The writer has emphasised the importance of imparting earthquake education through schools and colleges — beginning from the primary class. Courses pertaining to earthquake education can be introduced in engineering colleges. But to expect a primary class student to retain such knowledge is to expect too much from the child.

IQBAL SINGH, Bijhari (Hamirpur)

Builders go scot-free: It is a matter of concern that our leaders learnt nothing from the earthquakes of Latur, Jabalpur and Garhwal. When earthquake struck Gujarat, immediate action could not be taken because of poor planning. No serious action has been taken against the builders who had violated the building laws. They are aware that after some time everyone will forget the disaster.

We do not need a group of secretaries who are ignorant about disaster situations, but a body of experts with emergency powers. They should be able to take quick decisions and have them implemented.


Need for full knowledge: The memory of our people is very short, especially that of the leaders and bureaucrats who tend to take disasters lightly and forget them without taking any remedial measures.

Earthquakes should be debated on all relevant platforms as this natural calamity so frequently shakes the minds of people all over the globe. Full knowledge about earthquakes should be imparted to all, right from the school level. The people should know the do’s and don’ts in the event of an earthquake and other natural calamities like floods, cyclones etc. The Government should produce earthquake engineers who should handle all matters relating to earthquakes. Bureaucrats and politicians should be kept out of it.

D. P. JINDAL, Mandi Gobindgarh

Pension accounts

Pensioners have often complained about delay in the disbursement of pension. Pension accounts are not to be treated as regular accounts by any bank. There is no service charge involved as far as pension accounts are concerned. Except in April, pension is to be given before the end of the month. The payment is made over the last four working days of the month. The details and modalities of the arrangement are left to the branch managers of the banks. However, the system should be transparent and should be prominently displayed on notice boards or adequately publicised so that each pensioner is fully aware of the date when he can draw his pension. In April, the pension is to be credited after the first.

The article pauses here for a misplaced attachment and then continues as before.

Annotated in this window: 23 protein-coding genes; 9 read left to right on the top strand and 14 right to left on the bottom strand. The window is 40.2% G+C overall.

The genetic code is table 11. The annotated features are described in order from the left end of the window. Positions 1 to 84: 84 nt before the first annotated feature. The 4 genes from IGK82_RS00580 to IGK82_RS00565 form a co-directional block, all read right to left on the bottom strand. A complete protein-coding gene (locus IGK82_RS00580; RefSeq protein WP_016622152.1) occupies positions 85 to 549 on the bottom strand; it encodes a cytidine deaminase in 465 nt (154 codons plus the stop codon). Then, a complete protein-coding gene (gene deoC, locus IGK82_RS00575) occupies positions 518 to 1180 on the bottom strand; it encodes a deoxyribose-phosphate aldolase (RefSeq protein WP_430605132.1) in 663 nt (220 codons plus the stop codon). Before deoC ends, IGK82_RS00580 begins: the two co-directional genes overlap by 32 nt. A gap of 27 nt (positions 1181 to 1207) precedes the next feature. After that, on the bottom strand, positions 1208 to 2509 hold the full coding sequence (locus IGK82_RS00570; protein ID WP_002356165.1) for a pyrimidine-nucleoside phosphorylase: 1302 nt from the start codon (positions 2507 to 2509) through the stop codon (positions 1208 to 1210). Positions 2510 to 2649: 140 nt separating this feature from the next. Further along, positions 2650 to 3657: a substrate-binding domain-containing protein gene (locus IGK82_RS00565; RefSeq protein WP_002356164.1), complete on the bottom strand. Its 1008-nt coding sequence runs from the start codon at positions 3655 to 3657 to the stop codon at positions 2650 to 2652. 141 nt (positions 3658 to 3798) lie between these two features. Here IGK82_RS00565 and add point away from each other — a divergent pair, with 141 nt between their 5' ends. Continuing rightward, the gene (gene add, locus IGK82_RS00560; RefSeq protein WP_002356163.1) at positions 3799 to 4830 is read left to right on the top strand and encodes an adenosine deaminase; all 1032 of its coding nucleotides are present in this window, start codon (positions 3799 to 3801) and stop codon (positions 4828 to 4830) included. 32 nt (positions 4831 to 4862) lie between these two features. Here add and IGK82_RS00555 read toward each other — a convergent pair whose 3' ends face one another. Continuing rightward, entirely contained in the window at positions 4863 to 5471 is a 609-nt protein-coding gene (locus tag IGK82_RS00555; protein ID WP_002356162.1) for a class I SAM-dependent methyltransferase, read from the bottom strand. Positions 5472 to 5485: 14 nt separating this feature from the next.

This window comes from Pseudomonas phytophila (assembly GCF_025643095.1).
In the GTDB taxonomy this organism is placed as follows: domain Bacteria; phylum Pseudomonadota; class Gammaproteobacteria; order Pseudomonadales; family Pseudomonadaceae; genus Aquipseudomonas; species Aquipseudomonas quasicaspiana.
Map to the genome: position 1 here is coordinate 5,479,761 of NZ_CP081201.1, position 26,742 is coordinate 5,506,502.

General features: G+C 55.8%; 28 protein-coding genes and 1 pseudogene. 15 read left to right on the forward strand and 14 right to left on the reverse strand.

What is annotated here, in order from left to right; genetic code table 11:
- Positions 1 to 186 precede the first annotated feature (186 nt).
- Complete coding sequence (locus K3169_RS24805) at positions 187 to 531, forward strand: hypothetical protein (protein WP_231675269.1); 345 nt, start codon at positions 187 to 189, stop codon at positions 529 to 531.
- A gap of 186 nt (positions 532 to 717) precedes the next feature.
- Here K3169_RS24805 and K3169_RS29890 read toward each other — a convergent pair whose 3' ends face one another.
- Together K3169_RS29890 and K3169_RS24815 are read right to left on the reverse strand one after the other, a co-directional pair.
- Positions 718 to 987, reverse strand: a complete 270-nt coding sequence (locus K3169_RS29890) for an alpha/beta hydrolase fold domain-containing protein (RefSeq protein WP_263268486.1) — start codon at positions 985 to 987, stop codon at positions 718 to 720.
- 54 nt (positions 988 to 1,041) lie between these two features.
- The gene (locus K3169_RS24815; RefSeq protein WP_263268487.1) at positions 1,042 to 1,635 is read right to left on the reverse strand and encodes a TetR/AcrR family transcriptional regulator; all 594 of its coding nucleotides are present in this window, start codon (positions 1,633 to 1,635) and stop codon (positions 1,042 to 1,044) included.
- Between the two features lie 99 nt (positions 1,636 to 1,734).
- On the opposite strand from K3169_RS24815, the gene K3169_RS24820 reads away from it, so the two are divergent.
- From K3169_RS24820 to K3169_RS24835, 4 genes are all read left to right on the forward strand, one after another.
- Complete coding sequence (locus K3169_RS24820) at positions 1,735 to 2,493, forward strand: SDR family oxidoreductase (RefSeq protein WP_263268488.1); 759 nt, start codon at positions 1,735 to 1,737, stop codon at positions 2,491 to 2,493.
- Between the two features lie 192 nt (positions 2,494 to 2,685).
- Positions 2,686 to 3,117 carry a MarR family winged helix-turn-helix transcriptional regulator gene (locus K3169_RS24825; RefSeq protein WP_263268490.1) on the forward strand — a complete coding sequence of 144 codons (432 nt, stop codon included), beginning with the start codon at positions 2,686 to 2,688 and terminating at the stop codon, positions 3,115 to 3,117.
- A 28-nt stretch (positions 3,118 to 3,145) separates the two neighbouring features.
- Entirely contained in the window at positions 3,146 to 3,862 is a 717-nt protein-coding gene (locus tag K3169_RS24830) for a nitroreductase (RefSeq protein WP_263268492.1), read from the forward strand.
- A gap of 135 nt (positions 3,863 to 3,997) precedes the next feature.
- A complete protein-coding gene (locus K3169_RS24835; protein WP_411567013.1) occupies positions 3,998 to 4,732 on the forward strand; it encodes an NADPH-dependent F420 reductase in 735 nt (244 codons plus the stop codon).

For old persons who are unable to go up to the bank to draw their pension, the banks depute their staff to deliver the pension.

M. R. PAI & S. DIVAKARA, Mumbai



Doctors in the dock

Attacks on medical practitioners and their clinics have become a part of life in Haryana. Recently, a doctor was attacked in Jind by some car-borne assailants, which has sent shock waves among the medical community. A doctor can only try his best to treat a patient with the help of his knowledge and experience. He has no magic wand with which he can cure a patient in an instant.

The patient as well as the relatives who accompany him should understand that a doctor has no intention to harm his patients. There may be some black sheep in the profession, but their number is very small. It is unwise to blindly brand the whole medical community because of the few whose only aim is to mint money and not be faithful to their profession.


Jamming the highway

Traffic jam on the Shimla highway by protesting traders of Pinjore is an example of making freedom and liberty a licence. Two wrongs do not make one right. An aggrieved party has the right to protest but not at the cost of others.

Being stranded for four hours in a bus was an ordeal. Try to imagine the anguish of a son whose mother had suffered a heart attack and who was rushing to be with her. What was his fault and, for that matter, what was the fault of all the stranded passengers?

All the time rumours had a free run. There was a young man going from bus to bus telling people about police firing and casualties.

The jam was caused by the protesters but confusion on the road was created by impatient drivers keen to jump the queue of vehicles.


Unplanned digging

The Mall Road of Shimla has been losing its charm day by day, due to unplanned digging by different departments. About nine months ago, it was dug up by the Telegraph Department, then by the I.P.H Department and now it is the turn of the Municipal Corporation for laying its sewer lines. Because of all this, the road has lost its shape, to the inconvenience of the tourists and local residents alike.

The Corporation authorities should take measures to get the road repaired as early as possible.